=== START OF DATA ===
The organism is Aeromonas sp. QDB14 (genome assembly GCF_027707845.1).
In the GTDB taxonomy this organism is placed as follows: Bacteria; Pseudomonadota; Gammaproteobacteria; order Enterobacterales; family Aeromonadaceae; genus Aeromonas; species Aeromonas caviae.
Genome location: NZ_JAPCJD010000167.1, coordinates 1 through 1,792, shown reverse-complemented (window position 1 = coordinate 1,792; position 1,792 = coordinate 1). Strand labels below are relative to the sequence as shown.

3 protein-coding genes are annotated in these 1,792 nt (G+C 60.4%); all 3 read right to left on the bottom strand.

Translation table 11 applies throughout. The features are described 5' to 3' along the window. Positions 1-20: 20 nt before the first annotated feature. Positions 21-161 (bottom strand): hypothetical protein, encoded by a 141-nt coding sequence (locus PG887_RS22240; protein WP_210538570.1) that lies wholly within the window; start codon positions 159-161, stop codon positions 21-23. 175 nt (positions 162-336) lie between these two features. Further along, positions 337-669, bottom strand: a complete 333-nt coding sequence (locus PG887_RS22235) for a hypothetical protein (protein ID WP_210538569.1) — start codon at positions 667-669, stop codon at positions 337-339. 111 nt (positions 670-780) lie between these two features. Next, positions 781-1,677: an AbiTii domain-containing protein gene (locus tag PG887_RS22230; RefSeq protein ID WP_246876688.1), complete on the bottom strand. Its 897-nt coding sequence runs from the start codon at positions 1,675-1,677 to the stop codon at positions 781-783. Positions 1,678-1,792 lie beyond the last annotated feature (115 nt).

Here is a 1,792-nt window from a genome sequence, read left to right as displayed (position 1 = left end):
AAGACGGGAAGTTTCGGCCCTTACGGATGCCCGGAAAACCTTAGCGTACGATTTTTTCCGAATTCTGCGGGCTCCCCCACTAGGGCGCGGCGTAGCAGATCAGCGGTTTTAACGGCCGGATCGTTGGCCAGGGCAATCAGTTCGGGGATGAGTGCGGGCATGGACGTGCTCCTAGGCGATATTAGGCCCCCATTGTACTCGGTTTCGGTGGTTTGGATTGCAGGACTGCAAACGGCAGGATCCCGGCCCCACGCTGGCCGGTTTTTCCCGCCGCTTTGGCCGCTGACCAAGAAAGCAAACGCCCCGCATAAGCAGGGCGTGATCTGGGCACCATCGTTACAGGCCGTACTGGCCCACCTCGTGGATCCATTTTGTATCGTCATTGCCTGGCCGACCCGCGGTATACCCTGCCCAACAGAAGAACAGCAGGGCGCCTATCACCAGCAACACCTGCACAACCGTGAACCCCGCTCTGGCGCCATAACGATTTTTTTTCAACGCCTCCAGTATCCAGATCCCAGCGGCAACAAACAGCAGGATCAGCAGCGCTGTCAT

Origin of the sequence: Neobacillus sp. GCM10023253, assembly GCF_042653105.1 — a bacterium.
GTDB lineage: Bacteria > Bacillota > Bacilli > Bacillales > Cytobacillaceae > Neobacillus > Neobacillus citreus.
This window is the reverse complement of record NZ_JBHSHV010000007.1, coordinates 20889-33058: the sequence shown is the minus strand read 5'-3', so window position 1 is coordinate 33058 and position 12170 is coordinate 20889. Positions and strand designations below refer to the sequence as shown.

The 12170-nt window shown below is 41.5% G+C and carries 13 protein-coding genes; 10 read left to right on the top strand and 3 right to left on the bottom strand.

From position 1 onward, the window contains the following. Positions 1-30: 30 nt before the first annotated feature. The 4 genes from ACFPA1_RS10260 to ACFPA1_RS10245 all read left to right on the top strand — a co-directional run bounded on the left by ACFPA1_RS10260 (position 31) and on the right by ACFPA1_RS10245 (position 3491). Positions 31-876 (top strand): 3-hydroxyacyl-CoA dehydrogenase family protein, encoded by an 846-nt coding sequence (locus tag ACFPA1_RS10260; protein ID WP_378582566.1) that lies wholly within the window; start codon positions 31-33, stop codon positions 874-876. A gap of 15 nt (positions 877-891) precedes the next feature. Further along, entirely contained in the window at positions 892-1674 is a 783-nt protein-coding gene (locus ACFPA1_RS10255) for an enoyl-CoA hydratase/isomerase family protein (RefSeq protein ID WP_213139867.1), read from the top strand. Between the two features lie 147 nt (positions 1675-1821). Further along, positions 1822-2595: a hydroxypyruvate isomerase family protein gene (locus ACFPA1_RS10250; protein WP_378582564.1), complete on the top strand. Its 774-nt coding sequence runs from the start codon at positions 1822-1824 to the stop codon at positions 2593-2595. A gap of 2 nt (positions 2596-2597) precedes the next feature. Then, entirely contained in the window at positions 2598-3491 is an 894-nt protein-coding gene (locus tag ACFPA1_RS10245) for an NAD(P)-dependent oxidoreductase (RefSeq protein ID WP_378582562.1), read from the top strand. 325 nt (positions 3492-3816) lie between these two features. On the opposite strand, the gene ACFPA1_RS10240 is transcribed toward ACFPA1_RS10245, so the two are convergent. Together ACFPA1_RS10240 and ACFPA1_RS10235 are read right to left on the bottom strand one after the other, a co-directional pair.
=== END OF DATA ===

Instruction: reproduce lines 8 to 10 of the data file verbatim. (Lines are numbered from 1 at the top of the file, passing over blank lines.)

Origin of the sequence: Neobacillus sp. GCM10023253, assembly GCF_042653105.1 — a bacterium.
GTDB lineage: Bacteria > Bacillota > Bacilli > Bacillales > Cytobacillaceae > Neobacillus > Neobacillus citreus.
This window is the reverse complement of record NZ_JBHSHV010000007.1, coordinates 20889-33058: the sequence shown is the minus strand read 5'-3', so window position 1 is coordinate 33058 and position 12170 is coordinate 20889. Positions and strand designations below refer to the sequence as shown.